Potholes are one of the most stress-inducing circumstances among drivers. They slow you down, make your town look awful, and can cause a lot of damage to your car. Take note to learn how to avoid potholes on the road, report them, and what you can do about pothole car damage.
What Causes Potholes?
Potholes form when water seeps into the pavement and causes cracks and damage. Damaged roads are especially prevalent in areas with a cold climate, because the water freezes and then thaws, causing the pavement to weaken and crack when exposed to the weight of passing cars in traffic. That’s why you notice the roads getting worse in winter.
What Can You Do to Avoid Potholes?
There are some measures you can take and become an expert on how to avoid potholes while driving.:
- Keep a reasonable distance from the car in front of you. This basic driving rule not only keeps you safe, but it also gives you ample room to be on the lookout for potholes on the road.
- Don’t drive too fast. Give yourself more reaction time and keep your speed reasonable.
- Take care of your tires. Keep them properly inflated and try to maintain them at a suitable pressure level. Remember that flat or overly inflated tires are the most prone to pothole damage.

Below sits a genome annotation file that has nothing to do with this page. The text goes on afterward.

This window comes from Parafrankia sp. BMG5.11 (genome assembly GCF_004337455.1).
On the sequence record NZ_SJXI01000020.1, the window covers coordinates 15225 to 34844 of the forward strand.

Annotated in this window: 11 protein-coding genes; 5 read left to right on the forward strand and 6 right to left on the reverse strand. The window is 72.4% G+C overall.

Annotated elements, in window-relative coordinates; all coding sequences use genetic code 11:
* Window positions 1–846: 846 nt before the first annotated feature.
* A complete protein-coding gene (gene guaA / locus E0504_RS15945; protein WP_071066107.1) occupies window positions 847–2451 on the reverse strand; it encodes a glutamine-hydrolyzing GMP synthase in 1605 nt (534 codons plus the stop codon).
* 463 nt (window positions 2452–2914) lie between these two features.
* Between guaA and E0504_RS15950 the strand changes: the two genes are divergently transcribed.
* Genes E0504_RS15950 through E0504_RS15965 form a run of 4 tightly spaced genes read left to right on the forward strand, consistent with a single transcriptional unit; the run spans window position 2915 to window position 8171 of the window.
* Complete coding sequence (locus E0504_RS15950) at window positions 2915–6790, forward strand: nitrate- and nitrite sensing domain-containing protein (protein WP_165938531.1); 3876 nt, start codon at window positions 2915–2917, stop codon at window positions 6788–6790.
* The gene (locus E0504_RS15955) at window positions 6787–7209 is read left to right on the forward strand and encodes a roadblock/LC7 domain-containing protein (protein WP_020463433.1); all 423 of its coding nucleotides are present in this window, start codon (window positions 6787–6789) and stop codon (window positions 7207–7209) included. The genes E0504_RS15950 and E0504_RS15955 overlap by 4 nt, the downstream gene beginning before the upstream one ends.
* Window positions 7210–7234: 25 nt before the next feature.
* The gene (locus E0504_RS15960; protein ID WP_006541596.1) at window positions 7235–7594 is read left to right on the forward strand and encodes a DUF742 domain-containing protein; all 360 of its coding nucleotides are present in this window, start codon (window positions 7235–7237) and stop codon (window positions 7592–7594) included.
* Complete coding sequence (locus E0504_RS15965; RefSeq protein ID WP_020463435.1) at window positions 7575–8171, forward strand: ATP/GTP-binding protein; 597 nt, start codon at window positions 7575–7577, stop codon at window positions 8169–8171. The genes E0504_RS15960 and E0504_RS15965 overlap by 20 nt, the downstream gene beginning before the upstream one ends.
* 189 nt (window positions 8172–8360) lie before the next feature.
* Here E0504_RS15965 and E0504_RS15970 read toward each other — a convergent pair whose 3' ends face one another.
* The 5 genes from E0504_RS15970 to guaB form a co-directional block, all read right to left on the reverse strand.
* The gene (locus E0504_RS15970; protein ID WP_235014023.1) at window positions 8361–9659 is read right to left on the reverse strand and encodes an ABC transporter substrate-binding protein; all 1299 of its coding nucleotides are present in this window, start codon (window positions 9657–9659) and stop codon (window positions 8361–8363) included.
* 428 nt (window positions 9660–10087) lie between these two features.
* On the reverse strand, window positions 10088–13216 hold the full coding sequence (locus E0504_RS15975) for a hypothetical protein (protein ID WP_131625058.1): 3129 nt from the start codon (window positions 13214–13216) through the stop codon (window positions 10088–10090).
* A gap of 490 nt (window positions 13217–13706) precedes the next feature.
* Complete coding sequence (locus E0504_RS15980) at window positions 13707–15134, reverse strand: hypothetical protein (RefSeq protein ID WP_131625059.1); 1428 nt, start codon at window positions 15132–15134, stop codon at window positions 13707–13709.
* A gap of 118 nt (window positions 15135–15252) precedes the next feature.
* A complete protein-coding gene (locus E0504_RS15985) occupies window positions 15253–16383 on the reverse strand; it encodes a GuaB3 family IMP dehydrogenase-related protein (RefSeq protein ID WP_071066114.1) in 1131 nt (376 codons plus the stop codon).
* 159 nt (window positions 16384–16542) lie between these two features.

- Always dodge puddles. They can be deep even if they don’t look like it. Remember that water pools in potholes and can hide them, so use caution.
What Are the Signs of Pothole Damage?
The worst part about potholes is they usually come as a surprise. Look out for some common signs of pothole damage.
- Your steering wheel is shaking. You may have damaged a tire or a rim.
- Strange noises. They’re usually never a good sign, but if you hear weird sounds after hitting a pothole, you might need to check the exhaust system.
- You get a flat tire. It may seem obvious, but you don’t always notice it immediately. Driving with a flat tire can cause severe damage to your wheels, so check right away!
- The steering wheel feels off-center. If this happens, check your car’s alignment as soon as possible.
- The car seems to pull to the side. If you’ve hit a deep pothole and you notice your car tilting to the side, you may have alignment trouble.
- Your car doesn’t feel like it used to. If something’s “off” after you hit a particularly nasty pothole, it probably is. It could be anything, and you don’t need to pinpoint the issue exactly to have it checked out by a technician.
How Can You Report Potholes?
Your local authorities are responsible for maintaining and fixing the roads, so they should tend to your report and repair potholes. Take pictures of both the pothole itself and the damage caused to your car to document the instance and file a report at your local office or town hall.
Not sure if your car insurance policy covers pothole damage? At Freeway Insurance, we can help you find out and get the best coverage for your needs and budget. Get a free car insurance quote online, over the phone or at one of our offices near you.